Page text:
Summary 5 Measurement in the Macroeconomy

RECAP

Macroeconomics is the branch of economics that examines the entire economy. In this case, macroeconomics will lead you into an investigation in the following issues;

1. Unemployment (Unit 7)

2. Inflation (Unit 6)

3. GDP Growth (Unit 5/U6)

4. International trade (Unit 4)

5. Balance of Payment and exchange rate issues (Unit 6)

PURPOSE OF PRESENTATION

This presentation provides a brief introduction to two important macroeconomic phenomenon i.e. unemployment and inflation.

UNEMPLOYMENT

TERMS RELATED TO UNEMPLOYMENT

1. Unemployment – all those people who are willing and able to work

but are unable to find jobs (Hardwick et al, 1994).

2. Unemployment Rate – (see below)

3. Participation Rate – Measures the labour force as a percentage of the

total population within the working age.

4. Discouraged Worker – A worker who withdraws from the labour

market because of poor job prospects

(Hardwick et al,1994)

5. Working Population – Employed plus the unemployed.

6. Labour Force – Those people in the economy who are willing and

able to work (within the working age).

7. Labour Productivity – The amount of output produced by a unit of

labour (Baumol and Blinder, 1999).

WHAT IS THE UNEMPLOYMENT RATE?

Defined: the number of people within the working population that is unemployed.

Formula: Unemployed X 100

Labour Force

e.g. 8 million X 100 = 5.3%

150 million

(source: Colander, 2006:525)

HOW IS UNEMPLOYMENT REPRESENTED IN ECONOMICS?

Generally, unemployment is represented using statistics that are presented using graphs, tables or other forms of appropriate representation that were generated by various agencies e.g. IMF, World Bank, ILO, Central Banks, other governmental agencies etc.

FIGURE: PPC ILLUSTRATING

UNEMPLOYMENT IN THE ECONOMY

A

Good Y Any point inside the PPC represents unemployment e.g. C. Once the PPC is not producing at a point along the curve AB and is producing at a point in side the curve means that there are unemployed resources that are available to increase the economy’s GDP.

 

KEYNESIAN CROSS: DEFLATIONARY GAP

GDP Capacity GDP

Deflationary Gap

Actual GDP

O Ye Y1 OUTPUT

CONCEPTUAL DIFFERENCES

How does the rate of unemployment differs from the participation rate?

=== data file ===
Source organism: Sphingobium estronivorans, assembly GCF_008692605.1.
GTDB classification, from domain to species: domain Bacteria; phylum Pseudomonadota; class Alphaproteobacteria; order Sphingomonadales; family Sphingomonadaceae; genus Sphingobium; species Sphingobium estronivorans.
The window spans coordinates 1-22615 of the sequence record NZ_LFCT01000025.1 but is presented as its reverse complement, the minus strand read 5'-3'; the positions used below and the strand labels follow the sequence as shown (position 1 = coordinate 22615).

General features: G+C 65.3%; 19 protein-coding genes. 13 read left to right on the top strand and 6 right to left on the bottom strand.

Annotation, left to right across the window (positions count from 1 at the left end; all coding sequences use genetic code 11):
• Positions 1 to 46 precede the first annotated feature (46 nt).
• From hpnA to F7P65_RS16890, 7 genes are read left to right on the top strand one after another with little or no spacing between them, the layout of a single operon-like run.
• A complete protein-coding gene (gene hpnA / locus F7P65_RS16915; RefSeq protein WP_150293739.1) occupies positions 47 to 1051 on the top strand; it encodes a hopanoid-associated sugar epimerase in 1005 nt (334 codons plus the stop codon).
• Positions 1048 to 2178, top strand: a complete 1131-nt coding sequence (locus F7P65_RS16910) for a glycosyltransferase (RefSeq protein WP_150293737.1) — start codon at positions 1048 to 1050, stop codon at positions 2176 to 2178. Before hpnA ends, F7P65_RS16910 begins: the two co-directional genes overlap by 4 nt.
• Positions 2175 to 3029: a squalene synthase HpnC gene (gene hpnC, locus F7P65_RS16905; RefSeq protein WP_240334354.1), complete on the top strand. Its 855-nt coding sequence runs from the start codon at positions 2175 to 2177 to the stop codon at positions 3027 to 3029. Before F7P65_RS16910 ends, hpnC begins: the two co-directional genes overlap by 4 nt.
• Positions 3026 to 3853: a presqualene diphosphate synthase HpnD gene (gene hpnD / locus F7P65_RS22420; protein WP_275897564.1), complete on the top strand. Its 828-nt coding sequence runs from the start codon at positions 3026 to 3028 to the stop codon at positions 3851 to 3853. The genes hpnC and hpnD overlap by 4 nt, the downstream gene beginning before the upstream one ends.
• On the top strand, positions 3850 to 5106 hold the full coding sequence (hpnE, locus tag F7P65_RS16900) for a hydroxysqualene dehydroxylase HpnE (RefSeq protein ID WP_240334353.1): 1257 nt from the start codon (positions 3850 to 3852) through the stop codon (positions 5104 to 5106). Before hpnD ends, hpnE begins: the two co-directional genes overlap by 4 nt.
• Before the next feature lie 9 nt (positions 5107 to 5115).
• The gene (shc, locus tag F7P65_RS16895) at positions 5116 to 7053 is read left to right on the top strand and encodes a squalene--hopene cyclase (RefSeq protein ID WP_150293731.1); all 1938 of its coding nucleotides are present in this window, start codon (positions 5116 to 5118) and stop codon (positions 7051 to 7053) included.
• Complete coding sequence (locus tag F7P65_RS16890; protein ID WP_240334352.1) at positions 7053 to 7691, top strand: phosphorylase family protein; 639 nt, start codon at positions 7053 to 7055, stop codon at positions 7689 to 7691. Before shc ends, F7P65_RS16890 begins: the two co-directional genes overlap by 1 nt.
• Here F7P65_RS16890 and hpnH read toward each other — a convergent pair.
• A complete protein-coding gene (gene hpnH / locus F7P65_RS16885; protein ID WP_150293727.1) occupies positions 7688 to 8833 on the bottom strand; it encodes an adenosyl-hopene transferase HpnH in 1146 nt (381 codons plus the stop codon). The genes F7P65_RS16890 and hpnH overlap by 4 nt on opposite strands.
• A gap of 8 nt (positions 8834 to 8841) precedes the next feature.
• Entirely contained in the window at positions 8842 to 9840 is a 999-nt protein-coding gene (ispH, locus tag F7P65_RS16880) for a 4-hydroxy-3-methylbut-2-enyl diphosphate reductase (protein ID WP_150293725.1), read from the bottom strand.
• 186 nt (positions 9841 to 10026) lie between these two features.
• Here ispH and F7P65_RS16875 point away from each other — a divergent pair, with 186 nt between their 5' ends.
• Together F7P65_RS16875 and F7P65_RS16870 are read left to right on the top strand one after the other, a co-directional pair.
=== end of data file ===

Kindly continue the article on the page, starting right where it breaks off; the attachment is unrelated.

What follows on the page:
The unemployment rate measures the percentage of the total workforce or labour force that is willing and able to work but cannot find jobs while, the participation rate examines the total labour force as a percentage of the total population.

 

TERMS RELATED TO INFLATION

1. Inflation – A persistent tendency for the general price level to rise (Hardwick et al, 1994).

2. Inflation Rate – The percentage increase in the retail price index over a period of one year.

3. Retail Price Index (RPI) – An index which aims to measure the change in the average price of a basket of goods and services that represents the consumption pattern of a typical household.

4. Consumer Price Index (CPI) – Is an index of inflation measuring prices of a fixed basket of consumer goods, weighted according to each component’s share of an average consumer’s expenditure (Colander, 2006: 531).

HOW IS INFLATION MEASURED?

Inflation is measured using an index i.e. RPI or the CPI.

Formula: Current Year – Base Year X 100

Base Year

E.g. 105 – 100 X 100 = 5%

100

N.B. the rate of inflation in this case is 5% and remember that the base year is always given an index of 100 .

REFERENCE

1. Baumol, William J, and alan S. Blinder. Economics: Principles and Policy. 8th Edition. USA: Dryden Press, 1999.

2. Colander, David C. Economics. 6th Edition. New York: McGraw – Hill/Irwin, 2006.

3. Grant, Stanlake. Introductory Economics.

7th Edition. Essex: Pearson Education Limited, 2000.

4. Hardwick, Philip, Bahadur Khan and John langmead. An Introduction to Modern Economics. Essex: Addison Wesley Longman Ltd, 1994.